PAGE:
April 2014 Current Events: World News
Here are the key events in world news for the month of April 2014.
Japan Lifts Decades Old Arms Ban (April 1): Prime Minister Shinzo Abe and his cabinet approve a measure that lifts Japan's ban on weapons exports, a self-imposed ban that had been in place since 1967. Under the new policy, arms sales are still banned to countries in conflict and nations that can undermine international peace. In fact, weapons sales must contribute to international peace and Japan's security. Supporters of the new policy believe that it will help increase Japan's role on an international stage. Japan's Chief Cabinet Secretary Yoshihide Suga meets with reporters after the measure was passed. About the new policy, he says, ""We have made the procedure for transfer of defense equipment more transparent. That will contribute to peace and international cooperation from the standpoint of proactive pacifism."
Kerry Heads to Israel to Rescue Peace Talks (April 1): When Israel failed to release the promised last batch of prisoners in late March 2014, U.S. Secretary John Kerry heads there in an attempt to rescue the latest round of peace talks. Israel had promised to release Palestinian prisoners in four groups and released the first three groups as promised. But Israel's failure to release the last group of 26 prisoners as well as their continued settlement expansion in the West Bank threatens to derail a peace agreement that is supposed to be reached by the end of April 2014. Palestine says the peace talks will end on April 29 if Israel does not release the 26 prisoners.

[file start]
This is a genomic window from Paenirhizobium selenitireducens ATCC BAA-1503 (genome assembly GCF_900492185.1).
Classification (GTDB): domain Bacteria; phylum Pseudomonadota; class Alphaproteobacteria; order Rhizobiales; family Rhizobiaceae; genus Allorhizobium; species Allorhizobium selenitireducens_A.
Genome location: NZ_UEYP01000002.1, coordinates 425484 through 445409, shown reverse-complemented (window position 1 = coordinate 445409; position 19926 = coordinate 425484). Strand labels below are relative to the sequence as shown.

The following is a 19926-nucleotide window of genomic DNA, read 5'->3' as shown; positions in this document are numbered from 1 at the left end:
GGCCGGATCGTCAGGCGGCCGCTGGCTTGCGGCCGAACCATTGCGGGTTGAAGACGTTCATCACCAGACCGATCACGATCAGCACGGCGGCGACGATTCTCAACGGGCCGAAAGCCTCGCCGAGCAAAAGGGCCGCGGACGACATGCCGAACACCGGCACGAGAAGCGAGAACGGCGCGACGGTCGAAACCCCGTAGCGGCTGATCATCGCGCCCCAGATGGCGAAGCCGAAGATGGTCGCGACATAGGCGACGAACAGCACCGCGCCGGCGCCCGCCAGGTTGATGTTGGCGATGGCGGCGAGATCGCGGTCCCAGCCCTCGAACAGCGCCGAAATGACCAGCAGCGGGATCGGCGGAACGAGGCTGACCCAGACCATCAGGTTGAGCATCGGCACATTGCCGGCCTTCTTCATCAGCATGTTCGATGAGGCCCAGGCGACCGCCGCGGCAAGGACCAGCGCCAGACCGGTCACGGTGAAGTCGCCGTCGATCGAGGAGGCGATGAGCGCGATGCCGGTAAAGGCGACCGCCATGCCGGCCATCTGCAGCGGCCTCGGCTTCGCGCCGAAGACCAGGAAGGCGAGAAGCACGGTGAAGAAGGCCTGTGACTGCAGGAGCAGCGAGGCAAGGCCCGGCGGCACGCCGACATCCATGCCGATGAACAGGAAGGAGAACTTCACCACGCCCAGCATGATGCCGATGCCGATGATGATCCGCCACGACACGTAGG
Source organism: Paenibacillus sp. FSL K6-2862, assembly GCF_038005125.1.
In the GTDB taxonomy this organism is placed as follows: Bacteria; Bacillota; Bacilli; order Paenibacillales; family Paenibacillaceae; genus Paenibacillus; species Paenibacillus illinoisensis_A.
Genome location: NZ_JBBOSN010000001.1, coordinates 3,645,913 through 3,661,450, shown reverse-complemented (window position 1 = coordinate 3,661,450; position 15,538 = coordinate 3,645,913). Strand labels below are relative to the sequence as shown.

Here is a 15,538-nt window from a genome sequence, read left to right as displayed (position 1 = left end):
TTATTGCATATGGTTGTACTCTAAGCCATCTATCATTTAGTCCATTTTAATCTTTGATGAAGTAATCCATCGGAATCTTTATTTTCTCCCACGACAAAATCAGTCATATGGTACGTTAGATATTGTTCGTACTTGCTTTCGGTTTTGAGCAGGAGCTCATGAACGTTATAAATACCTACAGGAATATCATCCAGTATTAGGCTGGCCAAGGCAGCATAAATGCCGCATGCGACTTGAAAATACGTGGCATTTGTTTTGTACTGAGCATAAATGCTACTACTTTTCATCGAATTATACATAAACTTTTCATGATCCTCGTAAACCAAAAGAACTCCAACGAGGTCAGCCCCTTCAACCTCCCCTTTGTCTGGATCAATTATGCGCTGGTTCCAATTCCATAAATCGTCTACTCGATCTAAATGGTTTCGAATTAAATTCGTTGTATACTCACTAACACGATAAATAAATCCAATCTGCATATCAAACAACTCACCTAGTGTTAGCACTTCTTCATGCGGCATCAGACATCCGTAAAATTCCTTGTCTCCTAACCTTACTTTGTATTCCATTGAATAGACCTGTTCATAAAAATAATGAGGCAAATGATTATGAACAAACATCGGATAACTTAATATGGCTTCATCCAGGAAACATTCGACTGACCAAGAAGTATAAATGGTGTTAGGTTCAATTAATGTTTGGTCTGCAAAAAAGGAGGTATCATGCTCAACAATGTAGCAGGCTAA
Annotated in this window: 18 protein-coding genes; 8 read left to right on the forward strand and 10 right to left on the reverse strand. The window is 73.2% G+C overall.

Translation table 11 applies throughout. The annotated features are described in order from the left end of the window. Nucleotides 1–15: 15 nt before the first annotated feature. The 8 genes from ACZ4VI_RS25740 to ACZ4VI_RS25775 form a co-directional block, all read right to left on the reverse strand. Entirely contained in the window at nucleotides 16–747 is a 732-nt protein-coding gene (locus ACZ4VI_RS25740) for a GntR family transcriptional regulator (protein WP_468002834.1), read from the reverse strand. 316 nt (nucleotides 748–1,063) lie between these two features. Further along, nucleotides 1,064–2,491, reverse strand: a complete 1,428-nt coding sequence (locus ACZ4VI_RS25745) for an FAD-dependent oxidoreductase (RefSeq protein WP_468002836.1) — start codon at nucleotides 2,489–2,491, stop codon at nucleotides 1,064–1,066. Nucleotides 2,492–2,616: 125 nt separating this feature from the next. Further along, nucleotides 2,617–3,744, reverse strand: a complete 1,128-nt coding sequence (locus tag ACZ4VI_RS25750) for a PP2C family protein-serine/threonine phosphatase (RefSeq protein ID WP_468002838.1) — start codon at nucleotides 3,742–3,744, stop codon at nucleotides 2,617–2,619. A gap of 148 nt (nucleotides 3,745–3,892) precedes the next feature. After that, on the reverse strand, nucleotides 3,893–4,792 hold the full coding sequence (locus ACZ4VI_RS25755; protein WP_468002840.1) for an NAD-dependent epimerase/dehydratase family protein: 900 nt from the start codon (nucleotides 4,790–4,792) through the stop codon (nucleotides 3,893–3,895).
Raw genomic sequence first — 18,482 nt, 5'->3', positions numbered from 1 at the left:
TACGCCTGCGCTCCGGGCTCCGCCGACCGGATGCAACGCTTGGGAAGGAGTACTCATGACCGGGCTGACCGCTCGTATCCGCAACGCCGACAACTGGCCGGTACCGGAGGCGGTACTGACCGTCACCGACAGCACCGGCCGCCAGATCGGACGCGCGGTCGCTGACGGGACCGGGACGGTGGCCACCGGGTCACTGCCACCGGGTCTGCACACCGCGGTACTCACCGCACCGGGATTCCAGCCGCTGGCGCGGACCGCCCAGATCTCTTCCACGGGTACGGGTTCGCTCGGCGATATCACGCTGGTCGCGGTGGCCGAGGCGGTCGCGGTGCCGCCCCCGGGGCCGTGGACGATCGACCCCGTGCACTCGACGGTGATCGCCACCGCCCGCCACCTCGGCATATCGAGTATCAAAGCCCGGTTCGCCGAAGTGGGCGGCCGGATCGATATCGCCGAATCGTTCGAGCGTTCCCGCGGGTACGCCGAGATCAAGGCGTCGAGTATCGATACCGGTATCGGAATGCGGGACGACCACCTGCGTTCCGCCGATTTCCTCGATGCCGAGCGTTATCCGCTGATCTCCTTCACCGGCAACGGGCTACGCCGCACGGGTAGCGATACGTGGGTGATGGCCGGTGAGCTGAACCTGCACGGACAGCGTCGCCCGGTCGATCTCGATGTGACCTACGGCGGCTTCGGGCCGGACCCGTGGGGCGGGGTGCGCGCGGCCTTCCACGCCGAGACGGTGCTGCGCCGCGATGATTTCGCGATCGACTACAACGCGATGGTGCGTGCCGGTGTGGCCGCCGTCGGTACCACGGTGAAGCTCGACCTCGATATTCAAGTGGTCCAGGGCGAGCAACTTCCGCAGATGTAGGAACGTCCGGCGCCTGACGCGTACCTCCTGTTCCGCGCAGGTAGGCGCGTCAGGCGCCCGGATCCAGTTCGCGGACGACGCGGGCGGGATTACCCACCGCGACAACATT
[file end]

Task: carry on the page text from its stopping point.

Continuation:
Voter Turnout Unexpectedly High in Afghanistan's Presidential Election (April 5): April's elections in Afghanistan are successful for the high voter turnout and the lack of violence or attempts to disrupt the vote. About 60% of registered voters turn out to vote for president and provincial councils despite threats from the Taliban. Eight candidates are running for president, and results are not expected for several weeks. A run-off is widely expected.
Pistorius Sobs during Murder Trial Testimony (April 7): Olympic runner Oscar Pistorius takes the stand to testify in his murder trial. During his testimony he sobs while describing how he broke down the bathroom door after shooting through it four times and found his girlfriend Reeva Steenkamp inside. Pistorius says he shot Steenkamp by mistake, believing she was an intruder in the bathroom. Pistorius faces a life sentence for chargers of premeditated murder. Later on in the trial, prosecutors will present their case. They say he killed Steenkamp after an argument.
India Holds Largest Election Ever (April 7): India's 2014 general election begins. The election is scheduled to run until May 12, making it the longest election in the country's history. The election will take place in nine phases. Projected to cost around $5 billion dollars, the election is also India's costliest election and the second most expensive in world history. Only the 2012 U.S. presidential election cost more, coming in at $7 billion, according to the U.S. Federal Election Commission. In terms of population, 814 million people are eligible to vote, making it the world's largest election ever.